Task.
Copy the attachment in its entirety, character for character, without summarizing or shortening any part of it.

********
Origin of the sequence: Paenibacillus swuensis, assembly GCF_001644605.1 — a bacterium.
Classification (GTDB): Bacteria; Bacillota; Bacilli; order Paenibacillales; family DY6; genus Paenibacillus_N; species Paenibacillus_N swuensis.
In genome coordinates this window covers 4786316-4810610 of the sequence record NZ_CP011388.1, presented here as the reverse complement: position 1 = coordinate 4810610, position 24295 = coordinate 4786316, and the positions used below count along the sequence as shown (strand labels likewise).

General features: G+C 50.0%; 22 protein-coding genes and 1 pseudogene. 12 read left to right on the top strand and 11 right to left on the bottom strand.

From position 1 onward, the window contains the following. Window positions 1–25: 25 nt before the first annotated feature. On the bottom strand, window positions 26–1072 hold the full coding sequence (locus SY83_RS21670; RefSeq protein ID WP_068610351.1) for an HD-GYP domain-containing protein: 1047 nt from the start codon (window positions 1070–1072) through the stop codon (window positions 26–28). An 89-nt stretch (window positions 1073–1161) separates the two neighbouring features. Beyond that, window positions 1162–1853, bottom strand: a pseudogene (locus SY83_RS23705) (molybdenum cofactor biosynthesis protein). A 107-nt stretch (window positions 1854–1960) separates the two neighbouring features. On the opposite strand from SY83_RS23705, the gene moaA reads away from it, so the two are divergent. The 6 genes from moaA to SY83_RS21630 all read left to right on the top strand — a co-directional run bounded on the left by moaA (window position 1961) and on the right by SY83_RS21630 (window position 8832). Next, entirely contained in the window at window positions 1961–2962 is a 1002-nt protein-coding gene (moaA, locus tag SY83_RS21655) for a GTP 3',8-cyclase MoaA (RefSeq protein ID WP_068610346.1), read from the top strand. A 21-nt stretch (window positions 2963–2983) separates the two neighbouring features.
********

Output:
Origin of the sequence: Paenibacillus swuensis, assembly GCF_001644605.1 — a bacterium.
Classification (GTDB): Bacteria; Bacillota; Bacilli; order Paenibacillales; family DY6; genus Paenibacillus_N; species Paenibacillus_N swuensis.
In genome coordinates this window covers 4786316-4810610 of the sequence record NZ_CP011388.1, presented here as the reverse complement: position 1 = coordinate 4810610, position 24295 = coordinate 4786316, and the positions used below count along the sequence as shown (strand labels likewise).

General features: G+C 50.0%; 22 protein-coding genes and 1 pseudogene. 12 read left to right on the top strand and 11 right to left on the bottom strand.

From position 1 onward, the window contains the following. Window positions 1–25: 25 nt before the first annotated feature. On the bottom strand, window positions 26–1072 hold the full coding sequence (locus SY83_RS21670; RefSeq protein ID WP_068610351.1) for an HD-GYP domain-containing protein: 1047 nt from the start codon (window positions 1070–1072) through the stop codon (window positions 26–28). An 89-nt stretch (window positions 1073–1161) separates the two neighbouring features. Beyond that, window positions 1162–1853, bottom strand: a pseudogene (locus SY83_RS23705) (molybdenum cofactor biosynthesis protein). A 107-nt stretch (window positions 1854–1960) separates the two neighbouring features. On the opposite strand from SY83_RS23705, the gene moaA reads away from it, so the two are divergent. The 6 genes from moaA to SY83_RS21630 all read left to right on the top strand — a co-directional run bounded on the left by moaA (window position 1961) and on the right by SY83_RS21630 (window position 8832). Next, entirely contained in the window at window positions 1961–2962 is a 1002-nt protein-coding gene (moaA, locus tag SY83_RS21655) for a GTP 3',8-cyclase MoaA (RefSeq protein ID WP_068610346.1), read from the top strand. A 21-nt stretch (window positions 2963–2983) separates the two neighbouring features.